Symptoms: The fungus attacks leaves and twigs, producing symptoms much like powdery mildew on apple. On young leaves, the fungus appears as whitish, feltlike patches (photo 2-72). Newly developed leaves on new shoot growth become progressively smaller, are generally pale in color, and somewhat distorted. Severely infected leaves curl upward, become brittle with age, and may drop prematurely. By mid-season, the whitish fungal growth can be seen abundantly growing over the leaves and shoots, sometimes in patches and other times covering most of the new growth. These symptoms are especially common in nurseries.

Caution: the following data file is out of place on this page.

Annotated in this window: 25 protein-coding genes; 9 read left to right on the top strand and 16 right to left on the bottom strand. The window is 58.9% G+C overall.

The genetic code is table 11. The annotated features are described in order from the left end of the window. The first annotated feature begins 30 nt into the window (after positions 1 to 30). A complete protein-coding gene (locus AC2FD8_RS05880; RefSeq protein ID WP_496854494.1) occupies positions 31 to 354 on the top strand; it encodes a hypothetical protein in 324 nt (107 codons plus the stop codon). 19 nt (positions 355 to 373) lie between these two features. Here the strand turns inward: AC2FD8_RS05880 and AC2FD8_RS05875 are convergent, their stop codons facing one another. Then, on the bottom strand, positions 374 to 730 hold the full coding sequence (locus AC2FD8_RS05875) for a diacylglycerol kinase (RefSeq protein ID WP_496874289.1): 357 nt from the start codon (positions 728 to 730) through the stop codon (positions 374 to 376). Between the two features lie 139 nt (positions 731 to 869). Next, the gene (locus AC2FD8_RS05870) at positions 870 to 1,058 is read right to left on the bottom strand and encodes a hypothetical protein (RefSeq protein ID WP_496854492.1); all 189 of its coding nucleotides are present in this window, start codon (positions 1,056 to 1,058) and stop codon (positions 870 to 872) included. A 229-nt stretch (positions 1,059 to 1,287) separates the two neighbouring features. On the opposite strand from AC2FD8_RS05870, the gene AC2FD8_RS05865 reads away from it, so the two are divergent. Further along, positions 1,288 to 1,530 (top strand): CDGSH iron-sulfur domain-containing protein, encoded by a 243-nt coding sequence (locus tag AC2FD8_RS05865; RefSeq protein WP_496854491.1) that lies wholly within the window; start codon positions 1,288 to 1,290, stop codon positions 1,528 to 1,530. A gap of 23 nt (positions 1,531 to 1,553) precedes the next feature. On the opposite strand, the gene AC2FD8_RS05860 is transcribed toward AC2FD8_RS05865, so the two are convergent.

Disease Cycle: The fungus may overwinter on diseased, fallen leaves, but it does so more commonly in infected buds, as in the case of apple powdery mildew. When infected buds expand in the spring the new growth becomes completely colonized by the fungus. Much of the visible white growth consists of masses of conidia, which are spread by wind to other new leaf and shoot growth. Warm temperatures without rain, but with sufficient moisture such as high humidity, morning fogs, dews, or intermittent rains, are ideal for rapid increase of the disease.